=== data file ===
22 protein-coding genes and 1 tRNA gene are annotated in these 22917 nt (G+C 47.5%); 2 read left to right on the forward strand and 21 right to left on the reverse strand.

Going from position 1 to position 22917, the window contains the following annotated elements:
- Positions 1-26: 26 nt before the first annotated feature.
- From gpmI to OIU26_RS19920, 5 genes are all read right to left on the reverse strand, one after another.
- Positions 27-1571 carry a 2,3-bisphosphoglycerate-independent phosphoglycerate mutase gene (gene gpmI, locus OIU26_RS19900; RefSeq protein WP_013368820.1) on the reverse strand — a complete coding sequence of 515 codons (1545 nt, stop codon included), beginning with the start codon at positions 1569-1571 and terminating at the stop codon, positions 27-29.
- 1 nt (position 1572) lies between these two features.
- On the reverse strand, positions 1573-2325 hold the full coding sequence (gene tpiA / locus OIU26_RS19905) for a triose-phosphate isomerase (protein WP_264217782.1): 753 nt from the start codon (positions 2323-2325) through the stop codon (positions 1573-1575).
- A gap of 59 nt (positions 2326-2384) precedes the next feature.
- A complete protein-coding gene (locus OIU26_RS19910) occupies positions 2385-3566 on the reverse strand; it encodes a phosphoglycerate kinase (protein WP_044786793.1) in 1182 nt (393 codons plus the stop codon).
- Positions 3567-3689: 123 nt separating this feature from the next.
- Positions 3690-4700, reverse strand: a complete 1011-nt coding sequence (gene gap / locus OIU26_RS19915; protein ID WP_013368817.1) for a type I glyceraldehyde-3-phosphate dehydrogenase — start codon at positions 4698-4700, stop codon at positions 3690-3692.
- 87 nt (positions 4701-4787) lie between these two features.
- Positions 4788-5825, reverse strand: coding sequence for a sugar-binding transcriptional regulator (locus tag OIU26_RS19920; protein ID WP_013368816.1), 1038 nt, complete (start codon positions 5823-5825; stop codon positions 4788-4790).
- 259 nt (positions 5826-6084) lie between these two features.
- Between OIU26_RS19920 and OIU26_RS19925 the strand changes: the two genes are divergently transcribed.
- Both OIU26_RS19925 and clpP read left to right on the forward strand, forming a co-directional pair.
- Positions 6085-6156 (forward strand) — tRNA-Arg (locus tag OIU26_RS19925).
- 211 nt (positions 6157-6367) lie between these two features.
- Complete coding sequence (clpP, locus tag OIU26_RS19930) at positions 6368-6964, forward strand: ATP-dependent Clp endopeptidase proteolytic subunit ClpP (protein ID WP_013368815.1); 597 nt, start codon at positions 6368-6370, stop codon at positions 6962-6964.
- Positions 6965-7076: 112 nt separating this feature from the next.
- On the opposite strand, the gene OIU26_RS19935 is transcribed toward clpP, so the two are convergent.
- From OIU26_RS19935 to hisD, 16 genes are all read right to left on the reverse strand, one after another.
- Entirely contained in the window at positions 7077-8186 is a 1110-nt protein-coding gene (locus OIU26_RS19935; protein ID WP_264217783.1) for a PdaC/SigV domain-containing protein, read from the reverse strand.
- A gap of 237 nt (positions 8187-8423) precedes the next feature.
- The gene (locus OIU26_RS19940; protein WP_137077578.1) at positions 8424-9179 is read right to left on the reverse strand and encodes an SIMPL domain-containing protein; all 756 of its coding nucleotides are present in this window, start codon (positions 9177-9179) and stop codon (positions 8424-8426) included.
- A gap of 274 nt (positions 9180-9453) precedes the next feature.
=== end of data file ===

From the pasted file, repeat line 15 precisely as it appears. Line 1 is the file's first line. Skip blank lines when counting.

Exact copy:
- Between OIU26_RS19920 and OIU26_RS19925 the strand changes: the two genes are divergently transcribed.